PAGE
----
Sleepless
by Romy Hausmann

Thank you so much to Flatiron Books for gifting me a physical ARC of Sleepless by Romy Hausmann in exchange for an honest review.

This book publishes on October 19, 2021.

UGHH. No one is as upset about me giving this book a 3-star rating (at best) as I am.  I absolutely loved (and I mean LOOOVED) Hausmann’s debut novel, Dear Child—so much that it’s in my top five for this year and definitely one of my favourite crime books of all time (you can read my full review of Dear Child on the Cloud Lake Literary website, here).  I wanted, so much, to love this book—perhaps even more than I do Dear Child—but unfortunately that just didn’t happen.


SYNOPSIS of SLEEPLESS:

After being convicted of a crime when she was still a child, Nadja Kulka has been out of jail for a few years. She is mostly content with her simple life: a decent job and one real friend, Laura. Lately Laura has been distant, but suddenly she shows up, shaking and pale. Laura tells Nadja she killed someone. She’s afraid to tell her volatile husband, and she needs Nadja’s help to hide the evidence.

Nadja can’t refuse her only friend. The two women set out for a remote house in the woods, the perfect place to bury a body. But their plan quickly falls apart, and Nadja is trapped, a pawn in a bizarre in which her troubled past could be her salvation… or her downfall.


MY THOUGHTS:

I’ll begin by saying this: I liked the overall story of Sleepless.  The plot was fine, there were a few surprising twists, the writing was creepy and chilling, and the entire book makes sense as a whole once you’ve finished reading it.  However, the process of getting to the end of the book is just really tiring, complicated, and unclear.

I read a few other reviews that said that reading this book feels like someone took out all of the middle chapters, jumbled them up, and then put them back—which is the absolute perfect description for it.  The transitions between chapters were confusing, as were the transitions within the chapters themselves.  I think that Hausmann was trying to be creative with her story-telling but that it ultimately did not translate well onto paper, and definitely not well enough for the reader to fully enjoy the reading experience.  Now, this could also be a translation error in and of itself—however, I don’t read in German so I can’t really tell you if it is or not..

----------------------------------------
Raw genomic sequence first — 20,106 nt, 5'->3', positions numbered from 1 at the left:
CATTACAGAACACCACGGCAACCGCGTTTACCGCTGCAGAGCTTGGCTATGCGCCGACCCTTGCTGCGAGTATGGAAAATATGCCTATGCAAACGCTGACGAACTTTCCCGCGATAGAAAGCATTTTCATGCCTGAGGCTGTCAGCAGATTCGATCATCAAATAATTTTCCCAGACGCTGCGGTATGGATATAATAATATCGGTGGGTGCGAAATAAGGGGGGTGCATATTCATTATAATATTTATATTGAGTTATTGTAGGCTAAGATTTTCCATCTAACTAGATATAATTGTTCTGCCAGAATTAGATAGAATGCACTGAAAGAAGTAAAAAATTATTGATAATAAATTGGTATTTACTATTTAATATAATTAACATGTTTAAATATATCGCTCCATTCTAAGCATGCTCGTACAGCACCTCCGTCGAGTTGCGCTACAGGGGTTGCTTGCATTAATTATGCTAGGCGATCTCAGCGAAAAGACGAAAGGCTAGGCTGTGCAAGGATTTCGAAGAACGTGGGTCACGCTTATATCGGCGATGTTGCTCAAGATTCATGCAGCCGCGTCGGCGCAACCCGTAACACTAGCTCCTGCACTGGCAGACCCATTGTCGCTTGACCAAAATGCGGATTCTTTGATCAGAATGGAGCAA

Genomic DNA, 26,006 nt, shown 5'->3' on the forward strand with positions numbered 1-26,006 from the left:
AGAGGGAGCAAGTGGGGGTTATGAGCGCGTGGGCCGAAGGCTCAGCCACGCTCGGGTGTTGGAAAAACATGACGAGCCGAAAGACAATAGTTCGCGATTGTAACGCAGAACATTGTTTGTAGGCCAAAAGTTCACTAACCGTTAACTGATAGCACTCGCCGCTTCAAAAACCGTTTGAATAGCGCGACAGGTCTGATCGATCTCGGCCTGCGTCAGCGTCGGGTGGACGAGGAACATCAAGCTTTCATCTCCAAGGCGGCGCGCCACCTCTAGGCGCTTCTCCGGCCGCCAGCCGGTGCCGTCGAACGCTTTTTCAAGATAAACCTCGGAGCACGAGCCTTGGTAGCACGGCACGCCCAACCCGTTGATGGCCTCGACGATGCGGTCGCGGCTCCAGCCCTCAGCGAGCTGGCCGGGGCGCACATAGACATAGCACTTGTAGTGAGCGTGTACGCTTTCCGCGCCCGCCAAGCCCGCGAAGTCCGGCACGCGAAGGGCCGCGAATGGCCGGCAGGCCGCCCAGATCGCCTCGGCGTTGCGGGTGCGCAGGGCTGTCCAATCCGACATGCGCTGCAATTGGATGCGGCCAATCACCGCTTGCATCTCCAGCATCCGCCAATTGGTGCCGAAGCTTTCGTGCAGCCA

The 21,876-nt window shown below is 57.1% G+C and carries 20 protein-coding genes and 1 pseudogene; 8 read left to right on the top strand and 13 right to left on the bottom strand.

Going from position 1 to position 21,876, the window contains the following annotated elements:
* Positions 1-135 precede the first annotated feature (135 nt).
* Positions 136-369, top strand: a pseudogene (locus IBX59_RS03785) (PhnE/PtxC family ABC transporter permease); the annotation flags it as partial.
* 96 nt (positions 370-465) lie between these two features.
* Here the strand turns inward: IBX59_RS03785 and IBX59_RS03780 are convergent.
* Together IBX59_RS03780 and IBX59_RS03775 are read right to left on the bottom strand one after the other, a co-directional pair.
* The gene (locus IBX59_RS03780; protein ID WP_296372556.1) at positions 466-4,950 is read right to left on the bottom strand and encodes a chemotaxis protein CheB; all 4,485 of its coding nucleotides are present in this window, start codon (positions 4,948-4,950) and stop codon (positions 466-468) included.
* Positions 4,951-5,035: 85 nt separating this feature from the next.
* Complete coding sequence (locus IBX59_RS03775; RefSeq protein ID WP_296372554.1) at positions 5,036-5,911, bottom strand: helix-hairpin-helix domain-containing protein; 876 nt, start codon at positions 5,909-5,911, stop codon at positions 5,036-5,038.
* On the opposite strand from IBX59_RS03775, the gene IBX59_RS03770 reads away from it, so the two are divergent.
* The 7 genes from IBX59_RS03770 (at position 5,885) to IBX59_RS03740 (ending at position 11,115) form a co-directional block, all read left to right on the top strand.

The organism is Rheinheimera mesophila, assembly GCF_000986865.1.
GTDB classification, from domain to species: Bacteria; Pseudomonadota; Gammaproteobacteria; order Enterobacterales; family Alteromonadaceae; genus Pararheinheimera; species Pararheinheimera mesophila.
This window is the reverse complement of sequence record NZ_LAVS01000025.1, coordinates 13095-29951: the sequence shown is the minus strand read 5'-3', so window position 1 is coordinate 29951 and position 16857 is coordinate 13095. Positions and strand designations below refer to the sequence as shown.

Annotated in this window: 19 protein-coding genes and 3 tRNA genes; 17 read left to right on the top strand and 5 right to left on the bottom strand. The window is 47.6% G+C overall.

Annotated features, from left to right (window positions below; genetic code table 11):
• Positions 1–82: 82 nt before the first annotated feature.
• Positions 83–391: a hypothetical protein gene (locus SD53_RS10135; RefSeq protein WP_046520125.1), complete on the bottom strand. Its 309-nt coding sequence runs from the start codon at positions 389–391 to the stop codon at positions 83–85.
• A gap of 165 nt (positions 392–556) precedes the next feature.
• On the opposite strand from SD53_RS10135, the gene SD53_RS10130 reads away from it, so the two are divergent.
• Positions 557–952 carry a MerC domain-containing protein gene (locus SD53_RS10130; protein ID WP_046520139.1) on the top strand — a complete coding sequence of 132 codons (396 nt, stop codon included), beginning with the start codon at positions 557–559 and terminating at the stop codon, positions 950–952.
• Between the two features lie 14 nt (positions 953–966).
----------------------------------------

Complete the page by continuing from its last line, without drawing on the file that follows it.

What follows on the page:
The story also has a bunch of different threads to keep track of: there’s the past and present of Nadja and Laura; several random letters from one person to another (I thought I knew who was writing them at the beginning but I was very wrong, then I thought they were written by someone else, but I was wrong again); the story of Paul and Nelly (truly wondering if this story arc was even necessary); as well as some chapters that are told through some secondary character’s perspective.  The different threads are eventually tied together, but not in the most satisfying way.

I just really wanted to love this book.  I thoroughly enjoyed how it started and where I thought it was going to go, but I got lost somewhere in the middle and unfortunately things didn’t start to clear up until just before the end of the book, which seems a little too late to really be able to enjoy the book.

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